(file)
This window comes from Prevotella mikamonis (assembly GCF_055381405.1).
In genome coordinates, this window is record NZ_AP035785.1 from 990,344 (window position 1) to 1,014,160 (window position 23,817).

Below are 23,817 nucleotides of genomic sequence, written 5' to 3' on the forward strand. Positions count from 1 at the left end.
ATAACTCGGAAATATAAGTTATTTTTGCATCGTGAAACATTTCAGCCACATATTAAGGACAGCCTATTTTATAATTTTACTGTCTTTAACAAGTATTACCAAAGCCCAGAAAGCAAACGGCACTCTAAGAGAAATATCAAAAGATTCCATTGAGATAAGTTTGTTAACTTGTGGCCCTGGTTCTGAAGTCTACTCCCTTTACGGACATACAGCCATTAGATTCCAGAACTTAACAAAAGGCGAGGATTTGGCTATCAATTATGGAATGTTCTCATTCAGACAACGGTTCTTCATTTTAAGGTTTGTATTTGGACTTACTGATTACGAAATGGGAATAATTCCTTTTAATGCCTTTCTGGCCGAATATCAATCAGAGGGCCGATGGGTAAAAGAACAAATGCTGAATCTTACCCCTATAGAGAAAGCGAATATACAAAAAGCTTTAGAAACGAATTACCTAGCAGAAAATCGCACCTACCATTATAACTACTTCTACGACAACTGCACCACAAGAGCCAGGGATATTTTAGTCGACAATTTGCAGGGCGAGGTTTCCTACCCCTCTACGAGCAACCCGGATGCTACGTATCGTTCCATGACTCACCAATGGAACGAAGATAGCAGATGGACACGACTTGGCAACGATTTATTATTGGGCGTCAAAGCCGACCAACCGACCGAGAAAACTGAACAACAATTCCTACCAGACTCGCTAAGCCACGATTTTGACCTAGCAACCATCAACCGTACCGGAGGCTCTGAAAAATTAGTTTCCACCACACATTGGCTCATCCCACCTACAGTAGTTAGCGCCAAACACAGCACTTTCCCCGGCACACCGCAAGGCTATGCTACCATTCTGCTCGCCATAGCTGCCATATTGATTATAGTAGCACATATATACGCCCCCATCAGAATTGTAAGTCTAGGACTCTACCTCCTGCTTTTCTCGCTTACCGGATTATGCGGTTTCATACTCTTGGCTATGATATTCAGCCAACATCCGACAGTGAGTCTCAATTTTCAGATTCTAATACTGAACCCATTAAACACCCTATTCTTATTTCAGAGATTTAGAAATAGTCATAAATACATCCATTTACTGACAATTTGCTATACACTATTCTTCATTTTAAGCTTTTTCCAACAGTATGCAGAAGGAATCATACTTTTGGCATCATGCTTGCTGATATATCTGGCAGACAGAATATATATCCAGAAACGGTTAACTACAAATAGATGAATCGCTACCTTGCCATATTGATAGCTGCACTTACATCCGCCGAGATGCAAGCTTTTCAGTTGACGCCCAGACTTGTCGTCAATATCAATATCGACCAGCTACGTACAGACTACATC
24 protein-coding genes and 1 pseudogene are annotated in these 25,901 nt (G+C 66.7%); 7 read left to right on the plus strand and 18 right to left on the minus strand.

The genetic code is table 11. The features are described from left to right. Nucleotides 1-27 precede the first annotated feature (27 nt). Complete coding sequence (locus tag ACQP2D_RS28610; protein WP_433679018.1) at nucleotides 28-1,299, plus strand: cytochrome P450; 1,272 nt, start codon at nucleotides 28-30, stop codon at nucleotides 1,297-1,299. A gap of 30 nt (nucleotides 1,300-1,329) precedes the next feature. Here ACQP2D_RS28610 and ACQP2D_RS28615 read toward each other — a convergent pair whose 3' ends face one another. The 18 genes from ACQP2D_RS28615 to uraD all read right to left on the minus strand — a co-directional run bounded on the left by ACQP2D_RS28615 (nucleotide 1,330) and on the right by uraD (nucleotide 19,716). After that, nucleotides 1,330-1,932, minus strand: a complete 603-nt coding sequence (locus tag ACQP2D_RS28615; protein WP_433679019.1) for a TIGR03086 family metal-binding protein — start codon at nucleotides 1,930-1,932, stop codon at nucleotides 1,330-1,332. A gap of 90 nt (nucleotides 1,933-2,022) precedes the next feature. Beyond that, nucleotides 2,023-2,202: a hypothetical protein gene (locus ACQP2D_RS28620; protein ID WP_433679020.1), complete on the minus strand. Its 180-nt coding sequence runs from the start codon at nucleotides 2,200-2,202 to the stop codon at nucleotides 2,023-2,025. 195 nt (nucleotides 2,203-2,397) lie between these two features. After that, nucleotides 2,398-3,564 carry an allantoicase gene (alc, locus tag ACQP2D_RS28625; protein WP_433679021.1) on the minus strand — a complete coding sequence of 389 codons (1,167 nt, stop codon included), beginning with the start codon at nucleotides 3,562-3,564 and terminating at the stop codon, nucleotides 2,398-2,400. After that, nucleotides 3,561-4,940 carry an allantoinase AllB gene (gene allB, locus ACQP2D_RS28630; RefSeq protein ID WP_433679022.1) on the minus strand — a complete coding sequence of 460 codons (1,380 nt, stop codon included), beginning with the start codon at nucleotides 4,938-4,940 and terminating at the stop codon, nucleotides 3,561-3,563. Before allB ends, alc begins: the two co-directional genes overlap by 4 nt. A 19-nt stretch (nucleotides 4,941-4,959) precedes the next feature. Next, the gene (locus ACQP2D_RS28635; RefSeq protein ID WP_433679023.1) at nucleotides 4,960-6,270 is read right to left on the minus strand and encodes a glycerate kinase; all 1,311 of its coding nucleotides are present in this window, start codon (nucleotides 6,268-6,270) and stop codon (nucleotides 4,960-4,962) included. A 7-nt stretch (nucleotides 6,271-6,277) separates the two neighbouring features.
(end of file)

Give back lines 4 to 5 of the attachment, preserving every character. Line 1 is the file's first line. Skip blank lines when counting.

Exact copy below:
ATAACTCGGAAATATAAGTTATTTTTGCATCGTGAAACATTTCAGCCACATATTAAGGACAGCCTATTTTATAATTTTACTGTCTTTAACAAGTATTACCAAAGCCCAGAAAGCAAACGGCACTCTAAGAGAAATATCAAAAGATTCCATTGAGATAAGTTTGTTAACTTGTGGCCCTGGTTCTGAAGTCTACTCCCTTTACGGACATACAGCCATTAGATTCCAGAACTTAACAAAAGGCGAGGATTTGGCTATCAATTATGGAATGTTCTCATTCAGACAACGGTTCTTCATTTTAAGGTTTGTATTTGGACTTACTGATTACGAAATGGGAATAATTCCTTTTAATGCCTTTCTGGCCGAATATCAATCAGAGGGCCGATGGGTAAAAGAACAAATGCTGAATCTTACCCCTATAGAGAAAGCGAATATACAAAAAGCTTTAGAAACGAATTACCTAGCAGAAAATCGCACCTACCATTATAACTACTTCTACGACAACTGCACCACAAGAGCCAGGGATATTTTAGTCGACAATTTGCAGGGCGAGGTTTCCTACCCCTCTACGAGCAACCCGGATGCTACGTATCGTTCCATGACTCACCAATGGAACGAAGATAGCAGATGGACACGACTTGGCAACGATTTATTATTGGGCGTCAAAGCCGACCAACCGACCGAGAAAACTGAACAACAATTCCTACCAGACTCGCTAAGCCACGATTTTGACCTAGCAACCATCAACCGTACCGGAGGCTCTGAAAAATTAGTTTCCACCACACATTGGCTCATCCCACCTACAGTAGTTAGCGCCAAACACAGCACTTTCCCCGGCACACCGCAAGGCTATGCTACCATTCTGCTCGCCATAGCTGCCATATTGATTATAGTAGCACATATATACGCCCCCATCAGAATTGTAAGTCTAGGACTCTACCTCCTGCTTTTCTCGCTTACCGGATTATGCGGTTTCATACTCTTGGCTATGATATTCAGCCAACATCCGACAGTGAGTCTCAATTTTCAGATTCTAATACTGAACCCATTAAACACCCTATTCTTATTTCAGAGATTTAGAAATAGTCATAAATACATCCATTTACTGACAATTTGCTATACACTATTCTTCATTTTAAGCTTTTTCCAACAGTATGCAGAAGGAATCATACTTTTGGCATCATGCTTGCTGATATATCTGGCAGACAGAATATATATCCAGAAACGGTTAACTACAAATAGATGAATCGCTACCTTGCCATATTGATAGCTGCACTTACATCCGCCGAGATGCAAGCTTTTCAGTTGACGCCCAGACTTGTCGTCAATATCAATATCGACCAGCTACGTACAGACTACATC
24 protein-coding genes and 1 pseudogene are annotated in these 25,901 nt (G+C 66.7%); 7 read left to right on the plus strand and 18 right to left on the minus strand.